Berceuses du Chat
Three Songs from William Shakespeare
Elegy for JFK
Letter from Cathy [UK premiere]
Book of Hours [BCMG Sound Investment commission 2005: World premiere]
Mary King (soprano)
Nicolas Hodges (piano)
Live electronics Lamberto Coccioli & Scott Wilson
Birmingham Contemporary Music Group
Reviewed by: Richard Whitehouse
Reviewed: 28 January, 2005
Venue: CBSO Centre, Birmingham
As Composer in Association with the City of Birmingham Symphony Orchestra for the past four years, Julian Anderson has consolidated his standing as an orchestral thinker of imagination and insight – witness the Symphony premiered at the end of 2003. At 24 minutes, Book of Hours, his new BCMG work, is on a larger scale – with a symphonic dimension that emerges as a consequence of its inspiration in two French medieval artefacts: the “Très Riches Heures du Duc de Berry” and the “Tapisseries La Dame à Licorne”. The contrasts so engendered give rise to a series of events over two parts of equal length, in a process combining formal intensification with a finely honed musical diversity. Part One builds in wave-like sequences to a vivid culmination; after which, Part Two streamlines salient ideas into a more dynamic design, bringing with it an extensive climax and, after a strategically-placed electronic interlude, a coda whose bucolic liveliness opens out onto decidedly new expressive terrain.
The role of live electronics is a new departure for Anderson and, while not disingenuous as such, his description of this component as akin to gold-leaf applied to a Medieval manuscript does not tell the whole story. The electronic sounds themselves are self-invented (with technical assistance from Lamberto Coccioli of the Birmingham Conservatoire and Scott Wilson of BEAST), and range from ideas which are texturally autonomous – as near the beginning of the piece – to those which enhance the instrumental contribution colouristically but never superficially. Bell sounds (beloved of electronic composers in the recent past) are largely avoided, though the motivic source of the work – the first four notes of the major scale – is endowed with ‘ringing’ resonance, while the electronic interlude itself is a heady synthesis of timbres and with a physical impact so often lacking in this field.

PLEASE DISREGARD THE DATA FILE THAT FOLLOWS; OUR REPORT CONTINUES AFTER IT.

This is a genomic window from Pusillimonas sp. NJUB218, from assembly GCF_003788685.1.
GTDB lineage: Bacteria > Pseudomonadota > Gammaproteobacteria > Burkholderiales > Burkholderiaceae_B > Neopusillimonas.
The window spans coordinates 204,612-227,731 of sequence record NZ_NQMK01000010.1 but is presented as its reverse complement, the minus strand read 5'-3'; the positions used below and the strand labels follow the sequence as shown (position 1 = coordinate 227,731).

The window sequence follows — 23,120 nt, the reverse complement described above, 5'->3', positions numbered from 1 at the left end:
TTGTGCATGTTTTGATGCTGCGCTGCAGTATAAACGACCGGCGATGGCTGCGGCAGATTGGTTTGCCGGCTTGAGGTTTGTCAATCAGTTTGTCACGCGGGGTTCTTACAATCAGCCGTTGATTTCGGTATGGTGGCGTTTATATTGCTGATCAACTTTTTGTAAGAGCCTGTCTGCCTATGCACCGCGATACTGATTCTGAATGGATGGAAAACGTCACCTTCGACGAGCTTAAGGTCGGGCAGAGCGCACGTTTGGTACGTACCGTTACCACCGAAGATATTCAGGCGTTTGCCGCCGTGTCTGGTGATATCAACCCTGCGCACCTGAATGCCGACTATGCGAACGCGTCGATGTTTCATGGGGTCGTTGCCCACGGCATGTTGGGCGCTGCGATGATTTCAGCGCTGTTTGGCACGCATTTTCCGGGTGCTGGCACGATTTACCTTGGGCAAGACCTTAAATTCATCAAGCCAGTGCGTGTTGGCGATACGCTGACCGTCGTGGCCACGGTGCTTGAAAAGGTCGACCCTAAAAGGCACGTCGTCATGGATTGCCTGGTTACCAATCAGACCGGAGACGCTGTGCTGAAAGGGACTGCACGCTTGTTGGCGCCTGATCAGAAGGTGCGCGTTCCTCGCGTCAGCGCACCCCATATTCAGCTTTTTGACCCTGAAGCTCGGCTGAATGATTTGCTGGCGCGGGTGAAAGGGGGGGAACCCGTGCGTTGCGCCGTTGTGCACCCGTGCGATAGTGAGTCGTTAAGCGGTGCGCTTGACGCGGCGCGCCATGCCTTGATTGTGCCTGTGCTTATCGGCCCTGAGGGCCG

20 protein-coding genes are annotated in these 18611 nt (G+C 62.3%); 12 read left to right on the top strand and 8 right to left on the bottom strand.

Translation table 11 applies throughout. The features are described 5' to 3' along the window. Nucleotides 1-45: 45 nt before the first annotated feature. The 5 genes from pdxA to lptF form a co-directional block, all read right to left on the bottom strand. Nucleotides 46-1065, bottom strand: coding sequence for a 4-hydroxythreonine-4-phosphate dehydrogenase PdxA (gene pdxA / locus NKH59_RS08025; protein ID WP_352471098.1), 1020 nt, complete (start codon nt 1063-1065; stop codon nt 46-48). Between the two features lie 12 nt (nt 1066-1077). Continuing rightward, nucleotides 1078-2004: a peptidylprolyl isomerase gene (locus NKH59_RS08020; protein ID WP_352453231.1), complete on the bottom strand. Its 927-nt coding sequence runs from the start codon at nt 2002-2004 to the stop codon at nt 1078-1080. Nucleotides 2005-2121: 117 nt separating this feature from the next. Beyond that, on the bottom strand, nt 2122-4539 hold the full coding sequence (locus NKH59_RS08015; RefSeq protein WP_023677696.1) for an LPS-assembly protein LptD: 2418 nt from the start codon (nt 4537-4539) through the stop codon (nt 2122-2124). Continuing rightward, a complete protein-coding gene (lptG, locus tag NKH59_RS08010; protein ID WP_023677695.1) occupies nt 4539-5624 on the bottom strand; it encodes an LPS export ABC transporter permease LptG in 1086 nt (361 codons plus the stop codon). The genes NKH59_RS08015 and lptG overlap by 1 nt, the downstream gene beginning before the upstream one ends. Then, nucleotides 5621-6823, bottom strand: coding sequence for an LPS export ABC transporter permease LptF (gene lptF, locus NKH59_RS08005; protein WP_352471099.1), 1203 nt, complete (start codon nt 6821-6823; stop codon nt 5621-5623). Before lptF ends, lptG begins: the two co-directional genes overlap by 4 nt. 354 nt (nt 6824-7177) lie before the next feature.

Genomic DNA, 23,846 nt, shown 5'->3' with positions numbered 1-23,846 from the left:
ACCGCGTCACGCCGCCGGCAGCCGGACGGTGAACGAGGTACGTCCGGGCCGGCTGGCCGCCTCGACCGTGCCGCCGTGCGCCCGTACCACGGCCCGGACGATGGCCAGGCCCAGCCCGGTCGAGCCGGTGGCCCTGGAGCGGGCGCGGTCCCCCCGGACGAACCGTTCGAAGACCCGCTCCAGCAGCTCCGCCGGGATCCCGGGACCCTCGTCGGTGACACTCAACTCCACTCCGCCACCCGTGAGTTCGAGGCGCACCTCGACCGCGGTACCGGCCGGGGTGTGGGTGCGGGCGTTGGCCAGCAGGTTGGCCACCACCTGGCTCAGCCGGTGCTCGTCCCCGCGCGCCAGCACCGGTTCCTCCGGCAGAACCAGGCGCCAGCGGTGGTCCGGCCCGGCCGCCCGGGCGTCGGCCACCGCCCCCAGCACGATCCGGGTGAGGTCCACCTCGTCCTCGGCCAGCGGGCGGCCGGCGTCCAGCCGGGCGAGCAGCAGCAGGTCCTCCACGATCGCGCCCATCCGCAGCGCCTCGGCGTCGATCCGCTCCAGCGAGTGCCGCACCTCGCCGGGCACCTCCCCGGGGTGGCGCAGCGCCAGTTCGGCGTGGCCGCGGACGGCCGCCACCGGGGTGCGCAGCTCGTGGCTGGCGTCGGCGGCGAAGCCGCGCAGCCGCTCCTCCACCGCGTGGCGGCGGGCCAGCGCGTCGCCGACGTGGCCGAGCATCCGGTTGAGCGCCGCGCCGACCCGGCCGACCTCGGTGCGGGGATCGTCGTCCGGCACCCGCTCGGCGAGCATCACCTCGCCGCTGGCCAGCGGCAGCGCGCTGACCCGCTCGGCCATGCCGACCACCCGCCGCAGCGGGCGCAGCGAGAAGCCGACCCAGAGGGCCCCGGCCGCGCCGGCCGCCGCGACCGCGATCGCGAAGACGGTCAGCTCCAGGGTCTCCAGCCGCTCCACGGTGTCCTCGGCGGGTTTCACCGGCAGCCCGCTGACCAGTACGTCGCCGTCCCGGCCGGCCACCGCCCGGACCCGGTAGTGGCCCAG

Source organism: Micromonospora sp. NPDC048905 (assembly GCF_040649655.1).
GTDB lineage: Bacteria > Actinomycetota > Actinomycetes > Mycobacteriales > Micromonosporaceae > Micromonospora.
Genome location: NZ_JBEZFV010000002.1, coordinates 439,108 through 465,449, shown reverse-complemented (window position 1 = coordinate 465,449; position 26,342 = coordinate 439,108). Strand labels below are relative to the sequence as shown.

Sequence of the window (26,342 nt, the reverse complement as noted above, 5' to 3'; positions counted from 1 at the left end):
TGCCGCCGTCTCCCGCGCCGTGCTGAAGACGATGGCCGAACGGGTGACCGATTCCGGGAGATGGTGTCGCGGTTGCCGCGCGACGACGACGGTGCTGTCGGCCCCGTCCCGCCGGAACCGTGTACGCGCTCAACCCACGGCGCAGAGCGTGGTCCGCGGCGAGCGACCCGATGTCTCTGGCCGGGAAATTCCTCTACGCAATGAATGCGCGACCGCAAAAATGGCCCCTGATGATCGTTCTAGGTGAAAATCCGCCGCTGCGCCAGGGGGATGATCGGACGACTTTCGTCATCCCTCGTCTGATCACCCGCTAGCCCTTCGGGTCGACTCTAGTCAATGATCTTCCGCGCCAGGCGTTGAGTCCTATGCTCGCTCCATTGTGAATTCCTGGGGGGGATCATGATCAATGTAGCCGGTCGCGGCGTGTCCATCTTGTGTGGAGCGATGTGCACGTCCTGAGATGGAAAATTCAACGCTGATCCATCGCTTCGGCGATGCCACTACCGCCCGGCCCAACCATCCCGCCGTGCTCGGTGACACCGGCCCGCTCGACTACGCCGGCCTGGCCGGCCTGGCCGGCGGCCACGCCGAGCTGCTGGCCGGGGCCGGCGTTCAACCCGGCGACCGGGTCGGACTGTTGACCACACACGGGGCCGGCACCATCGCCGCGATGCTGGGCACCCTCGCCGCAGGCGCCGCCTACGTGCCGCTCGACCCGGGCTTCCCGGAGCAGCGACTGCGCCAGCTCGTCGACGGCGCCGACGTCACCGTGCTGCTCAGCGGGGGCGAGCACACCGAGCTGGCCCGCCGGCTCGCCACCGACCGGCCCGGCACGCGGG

Book of Hours was given a vibrant and responsive premiere by the BCMG players – alert to the many requirements of balance and shading posed by the score, with the loudspeaker placement ensuring due projection of the electronic component. Further hearings will confirm whether the initial minutes of Part Two are quite the re-composition intended, or if the distancing effect created by having the opening of Part One played at the start of its successor as if on a ‘scratchy LP’ is undermined by thereprise that then gets underway. One certainty is that Anderson has created a powerful and involving electro-acoustic work that reaffirms the possibilities inherent in such a problem-fraught medium.
Focussing on the music of two ‘old masters’, the concert’s first half offered first a breviary of Stravinsky the writer of songs – which genre features prominently in his music around World War One. Mary King had a raw pungency right for the folksong stylisation of “Pribaoutki”, and brought a keen insouciance to the faux naïveté of “Berceuses du Chat” (lovely clarinet playing from Messrs Lines, Deacon and Cowley). She was less at home in the lyrical austerity of the songs setting Shakespeare, where Stravinsky plays fast and loose with serial principles in a way prophetic of the works to come.
Louis Andriessen’s brief Letter from Cathy, which sets a communiqué from Cathy Berberian to the composer concerning her recordings with Stravinsky, veers between the literal and the whimsical with due understatement. King entered fully into its spirit, as she did the piece which Berberian helped inspire – the brief but affecting “Elegy for JFK” which points up Stravinsky’s undoubted Webernian leanings to telling effect.
If these late songs appear to honour a debt to the recent musical past, then Dialogues (2003) could be viewed as Elliott Carter’s reassessment of the ‘piano-orchestra’ relationship of his Piano Concerto from almost four decades earlier. Yet what was then confrontational is now capricious, even playful – the soloist circulating within the ensemble in a manner, if not without peremptory asides, that is witty, laconic and inherently civilised discourse of equals. Whether or not it consciously emulates the concerto precept from Bach, via Mozart, to Stravinsky, Dialogues is a delight to mind and ear – with the light touch and incisive pianism of Nicolas Hodges ideally suited to this music (his forthcoming recording, part of an all-Carter collection with Knussen and the London Sinfonietta on Bridge, is to be keenly anticipated). BCMG was, as ever, disciplined and eloquent in its advocacy.
- This concert was repeated in Manchester on 29 January and there recorded for future broadcast on BBC Radio 3